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Volume 9 - Opinions of Counsel SBEA No. 115

Opinions of Counsel index

Taxes (refund) (county paid delinquent school taxes) - Real Property Tax Law, §§ 726,1330:

A county which, in its capacity as guarantor of taxes, paid delinquent school taxes to a school district, is entitled to a refund of excess taxes, with interest, from the school district, if the assessment of the tax delinquent parcel is subsequently reduced by court order.

We have been asked if a county, which, in its capacity as guarantor of taxes, paid delinquent school taxes to a school district, is entitled to a refund of excess taxes from the school district based on the difference paid on the assessment as originally established and the assessment as ordered reduced by a court.

A taxpayer failed to pay school taxes, and the county made the school district whole in accordance with subdivision four of section 1330 of the Real Property Tax Law (RPTL). The taxpayer judicially challenged the assessment and obtained a court-ordered reduction of the assessment. The issue is whether the county, which is neither the property owner nor the petitioner in the assessment challenge, but which has paid the taxes to the school, is entitled to the refund of excess taxes paid by the school district.

The language of section 726 of the RPTL, which provides for refunds of taxes following judicially ordered reductions in assessments, does not specifically address this issue. However, in City of Troy v. City School District of City of Troy, 26 A.D.2d 148, 271 N.Y.S.2d 422 (3d Dept. 1966), the Appellate Division considered the same question {*} and concluded that the School District did indeed have to pay the City the difference based on the court-ordered reduction.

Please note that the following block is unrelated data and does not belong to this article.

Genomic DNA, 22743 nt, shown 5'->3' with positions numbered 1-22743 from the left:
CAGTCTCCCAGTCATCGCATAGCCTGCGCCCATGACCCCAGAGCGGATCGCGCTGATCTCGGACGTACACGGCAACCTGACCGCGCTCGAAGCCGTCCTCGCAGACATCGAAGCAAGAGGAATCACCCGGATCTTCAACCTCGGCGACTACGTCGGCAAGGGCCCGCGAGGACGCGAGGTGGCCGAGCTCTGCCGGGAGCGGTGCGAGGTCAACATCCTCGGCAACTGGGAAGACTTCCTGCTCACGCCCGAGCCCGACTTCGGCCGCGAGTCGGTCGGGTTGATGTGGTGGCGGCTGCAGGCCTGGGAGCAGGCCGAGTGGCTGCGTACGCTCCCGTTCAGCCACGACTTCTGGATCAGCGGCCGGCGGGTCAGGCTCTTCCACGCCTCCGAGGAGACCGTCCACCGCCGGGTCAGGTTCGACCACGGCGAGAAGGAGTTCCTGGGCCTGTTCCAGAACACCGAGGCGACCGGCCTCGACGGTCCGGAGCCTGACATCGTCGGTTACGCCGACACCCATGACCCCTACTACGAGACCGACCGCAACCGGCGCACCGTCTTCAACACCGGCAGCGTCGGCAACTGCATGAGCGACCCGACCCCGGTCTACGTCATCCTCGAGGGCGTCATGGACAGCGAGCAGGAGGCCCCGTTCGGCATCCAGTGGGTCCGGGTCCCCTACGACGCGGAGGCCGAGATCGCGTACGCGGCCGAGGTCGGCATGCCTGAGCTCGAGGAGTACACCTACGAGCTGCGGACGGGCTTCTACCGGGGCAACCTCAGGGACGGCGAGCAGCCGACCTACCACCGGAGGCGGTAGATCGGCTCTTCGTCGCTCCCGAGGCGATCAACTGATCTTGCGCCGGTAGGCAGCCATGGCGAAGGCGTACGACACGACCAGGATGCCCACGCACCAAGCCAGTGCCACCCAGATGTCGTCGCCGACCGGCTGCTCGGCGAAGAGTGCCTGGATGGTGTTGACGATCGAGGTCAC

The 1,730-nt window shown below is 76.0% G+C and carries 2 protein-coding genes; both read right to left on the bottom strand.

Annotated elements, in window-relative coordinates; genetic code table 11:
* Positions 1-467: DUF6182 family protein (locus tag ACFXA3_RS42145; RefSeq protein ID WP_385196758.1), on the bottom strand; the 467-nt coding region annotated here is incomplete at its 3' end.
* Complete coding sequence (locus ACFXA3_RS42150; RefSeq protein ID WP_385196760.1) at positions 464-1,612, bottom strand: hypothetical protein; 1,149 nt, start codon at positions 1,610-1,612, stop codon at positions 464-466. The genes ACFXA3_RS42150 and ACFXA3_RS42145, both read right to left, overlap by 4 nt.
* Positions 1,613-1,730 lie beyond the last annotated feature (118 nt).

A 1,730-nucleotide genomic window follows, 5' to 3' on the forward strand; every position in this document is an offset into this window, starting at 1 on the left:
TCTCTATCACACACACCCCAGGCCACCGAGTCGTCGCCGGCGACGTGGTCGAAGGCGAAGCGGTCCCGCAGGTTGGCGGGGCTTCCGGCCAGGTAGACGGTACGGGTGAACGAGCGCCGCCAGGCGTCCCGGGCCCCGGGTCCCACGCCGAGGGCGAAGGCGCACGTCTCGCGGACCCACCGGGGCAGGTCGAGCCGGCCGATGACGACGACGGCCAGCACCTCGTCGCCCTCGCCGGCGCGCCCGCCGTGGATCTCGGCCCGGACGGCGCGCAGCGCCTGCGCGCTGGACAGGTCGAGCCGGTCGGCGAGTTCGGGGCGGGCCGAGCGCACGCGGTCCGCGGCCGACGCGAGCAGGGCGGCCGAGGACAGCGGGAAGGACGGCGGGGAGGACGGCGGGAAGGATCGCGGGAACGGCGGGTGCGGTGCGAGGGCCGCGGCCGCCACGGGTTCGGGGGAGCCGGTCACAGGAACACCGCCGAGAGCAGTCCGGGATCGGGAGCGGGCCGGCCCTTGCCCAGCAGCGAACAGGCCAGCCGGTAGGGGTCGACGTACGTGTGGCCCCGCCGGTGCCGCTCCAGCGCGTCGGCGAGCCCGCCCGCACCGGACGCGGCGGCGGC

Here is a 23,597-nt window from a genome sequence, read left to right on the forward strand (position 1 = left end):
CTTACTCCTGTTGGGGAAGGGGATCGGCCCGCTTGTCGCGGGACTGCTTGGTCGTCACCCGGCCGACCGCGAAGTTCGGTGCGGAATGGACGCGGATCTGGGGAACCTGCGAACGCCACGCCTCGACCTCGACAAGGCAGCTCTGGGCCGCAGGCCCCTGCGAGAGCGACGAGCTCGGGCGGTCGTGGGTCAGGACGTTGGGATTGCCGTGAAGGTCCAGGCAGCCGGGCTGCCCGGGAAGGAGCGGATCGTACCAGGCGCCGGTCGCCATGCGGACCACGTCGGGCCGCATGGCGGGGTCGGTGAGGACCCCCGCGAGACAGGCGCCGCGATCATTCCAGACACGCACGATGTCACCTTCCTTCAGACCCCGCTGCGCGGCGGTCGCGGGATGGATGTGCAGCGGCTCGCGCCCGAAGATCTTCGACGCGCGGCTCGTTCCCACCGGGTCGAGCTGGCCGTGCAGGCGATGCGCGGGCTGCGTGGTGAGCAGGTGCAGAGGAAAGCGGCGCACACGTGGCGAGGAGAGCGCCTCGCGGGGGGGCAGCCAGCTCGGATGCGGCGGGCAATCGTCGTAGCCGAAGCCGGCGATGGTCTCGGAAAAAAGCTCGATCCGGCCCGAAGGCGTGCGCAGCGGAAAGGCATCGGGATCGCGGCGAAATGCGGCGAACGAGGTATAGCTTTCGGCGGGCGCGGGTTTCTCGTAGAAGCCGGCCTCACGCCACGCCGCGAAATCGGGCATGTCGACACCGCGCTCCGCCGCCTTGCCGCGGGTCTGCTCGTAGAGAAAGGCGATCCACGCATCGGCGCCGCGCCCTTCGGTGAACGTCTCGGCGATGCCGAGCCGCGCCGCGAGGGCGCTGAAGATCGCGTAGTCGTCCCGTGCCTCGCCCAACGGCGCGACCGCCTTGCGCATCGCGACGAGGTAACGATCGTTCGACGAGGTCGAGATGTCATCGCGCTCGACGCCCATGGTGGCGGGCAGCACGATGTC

In that decision, the Court interpreted the provisions of then section 1316 of the RPTL, which provided for a refund to be paid to “the petitioner or other person paying the tax,” to include the City which had guaranteed the taxes as an “other person.” Although section 1316 has since been repealed (L.1974, c.177), the provisions relating to refunds following court-ordered reductions were carried over in section 726(1)(c), where the same phrase “the petitioner or other person paying such tax . . .” is found. Because we find no legislative intent to indicate that any change from prior law was contemplated, we believe that the conclusion reached in the City of Troy case remains valid. Therefore, it is our opinion that the school district here must refund to the county the difference in taxes based on the court-ordered reduction in assessments. This result is consistent with our understanding of the municipal tax guarantee system.

With respect to interest, we note that the school district would be required to pay such interest, as prescribed by General Municipal Law, section 3-a, to the taxpayer if the refund were made to the taxpayer (ACO Realty v. Srogi, 105 A.D.2d 1083, 482 N.Y.S.2d 598 (4th Dept. 1984)). Since the guarantor of taxes stands in the same shoes as the taxpayer, a county, as guarantor of taxes, is likewise entitled to interest at the prescribed rate.

March 3, 1993

{*}  The sole difference being that the City, as opposed to the county, guaranteed the School District taxes. This insignificant difference does not alter the conclusion.